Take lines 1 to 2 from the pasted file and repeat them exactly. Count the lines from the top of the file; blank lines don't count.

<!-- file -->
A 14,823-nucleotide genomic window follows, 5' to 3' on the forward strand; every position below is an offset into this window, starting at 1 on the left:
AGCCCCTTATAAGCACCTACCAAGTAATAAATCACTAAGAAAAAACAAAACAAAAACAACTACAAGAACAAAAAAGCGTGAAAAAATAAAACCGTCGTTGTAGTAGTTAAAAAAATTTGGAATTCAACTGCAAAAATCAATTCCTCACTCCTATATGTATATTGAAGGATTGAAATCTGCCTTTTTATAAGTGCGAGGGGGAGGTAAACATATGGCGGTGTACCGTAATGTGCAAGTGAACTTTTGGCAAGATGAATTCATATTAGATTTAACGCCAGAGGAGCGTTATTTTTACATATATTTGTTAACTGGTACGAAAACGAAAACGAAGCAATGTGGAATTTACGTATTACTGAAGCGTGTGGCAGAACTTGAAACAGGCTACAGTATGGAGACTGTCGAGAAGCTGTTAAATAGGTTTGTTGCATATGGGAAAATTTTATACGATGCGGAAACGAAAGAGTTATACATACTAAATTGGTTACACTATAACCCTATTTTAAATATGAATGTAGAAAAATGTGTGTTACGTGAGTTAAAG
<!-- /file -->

A 14,823-nucleotide genomic window follows, 5' to 3' on the forward strand; every position below is an offset into this window, starting at 1 on the left:
AGCCCCTTATAAGCACCTACCAAGTAATAAATCACTAAGAAAAAACAAAACAAAAACAACTACAAGAACAAAAAAGCGTGAAAAAATAAAACCGTCGTTGTAGTAGTTAAAAAAATTTGGAATTCAACTGCAAAAATCAATTCCTCACTCCTATATGTATATTGAAGGATTGAAATCTGCCTTTTTATAAGTGCGAGGGGGAGGTAAACATATGGCGGTGTACCGTAATGTGCAAGTGAACTTTTGGCAAGATGAATTCATATTAGATTTAACGCCAGAGGAGCGTTATTTTTACATATATTTGTTAACTGGTACGAAAACGAAAACGAAGCAATGTGGAATTTACGTATTACTGAAGCGTGTGGCAGAACTTGAAACAGGCTACAGTATGGAGACTGTCGAGAAGCTGTTAAATAGGTTTGTTGCATATGGGAAAATTTTATACGATGCGGAAACGAAAGAGTTATACATACTAAATTGGTTACACTATAACCCTATTTTAAATATGAATGTAGAAAAATGTGTGTTACGTGAGTTAAAG